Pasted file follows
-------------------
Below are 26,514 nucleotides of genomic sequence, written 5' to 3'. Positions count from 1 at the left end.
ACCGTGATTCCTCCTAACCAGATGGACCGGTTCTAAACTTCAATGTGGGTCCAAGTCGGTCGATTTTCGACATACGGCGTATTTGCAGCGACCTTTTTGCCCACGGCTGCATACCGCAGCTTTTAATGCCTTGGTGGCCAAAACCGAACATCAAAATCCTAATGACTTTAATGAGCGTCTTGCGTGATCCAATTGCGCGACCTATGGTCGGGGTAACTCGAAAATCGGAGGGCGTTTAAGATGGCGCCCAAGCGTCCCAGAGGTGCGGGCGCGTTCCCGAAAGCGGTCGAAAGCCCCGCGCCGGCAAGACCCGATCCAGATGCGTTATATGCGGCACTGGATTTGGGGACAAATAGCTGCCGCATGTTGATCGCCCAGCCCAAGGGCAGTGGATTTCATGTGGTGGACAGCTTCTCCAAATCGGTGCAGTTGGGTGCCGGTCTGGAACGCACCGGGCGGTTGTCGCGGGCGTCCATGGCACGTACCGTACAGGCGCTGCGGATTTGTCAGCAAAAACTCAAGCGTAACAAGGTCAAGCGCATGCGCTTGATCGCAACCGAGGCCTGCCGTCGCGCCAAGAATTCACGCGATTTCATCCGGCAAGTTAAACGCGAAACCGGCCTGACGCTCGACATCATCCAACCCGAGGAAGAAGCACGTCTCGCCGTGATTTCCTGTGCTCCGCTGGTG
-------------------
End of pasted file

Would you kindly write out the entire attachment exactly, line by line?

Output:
Below are 26,514 nucleotides of genomic sequence, written 5' to 3'. Positions count from 1 at the left end.
ACCGTGATTCCTCCTAACCAGATGGACCGGTTCTAAACTTCAATGTGGGTCCAAGTCGGTCGATTTTCGACATACGGCGTATTTGCAGCGACCTTTTTGCCCACGGCTGCATACCGCAGCTTTTAATGCCTTGGTGGCCAAAACCGAACATCAAAATCCTAATGACTTTAATGAGCGTCTTGCGTGATCCAATTGCGCGACCTATGGTCGGGGTAACTCGAAAATCGGAGGGCGTTTAAGATGGCGCCCAAGCGTCCCAGAGGTGCGGGCGCGTTCCCGAAAGCGGTCGAAAGCCCCGCGCCGGCAAGACCCGATCCAGATGCGTTATATGCGGCACTGGATTTGGGGACAAATAGCTGCCGCATGTTGATCGCCCAGCCCAAGGGCAGTGGATTTCATGTGGTGGACAGCTTCTCCAAATCGGTGCAGTTGGGTGCCGGTCTGGAACGCACCGGGCGGTTGTCGCGGGCGTCCATGGCACGTACCGTACAGGCGCTGCGGATTTGTCAGCAAAAACTCAAGCGTAACAAGGTCAAGCGCATGCGCTTGATCGCAACCGAGGCCTGCCGTCGCGCCAAGAATTCACGCGATTTCATCCGGCAAGTTAAACGCGAAACCGGCCTGACGCTCGACATCATCCAACCCGAGGAAGAAGCACGTCTCGCCGTGATTTCCTGTGCTCCGCTGGTG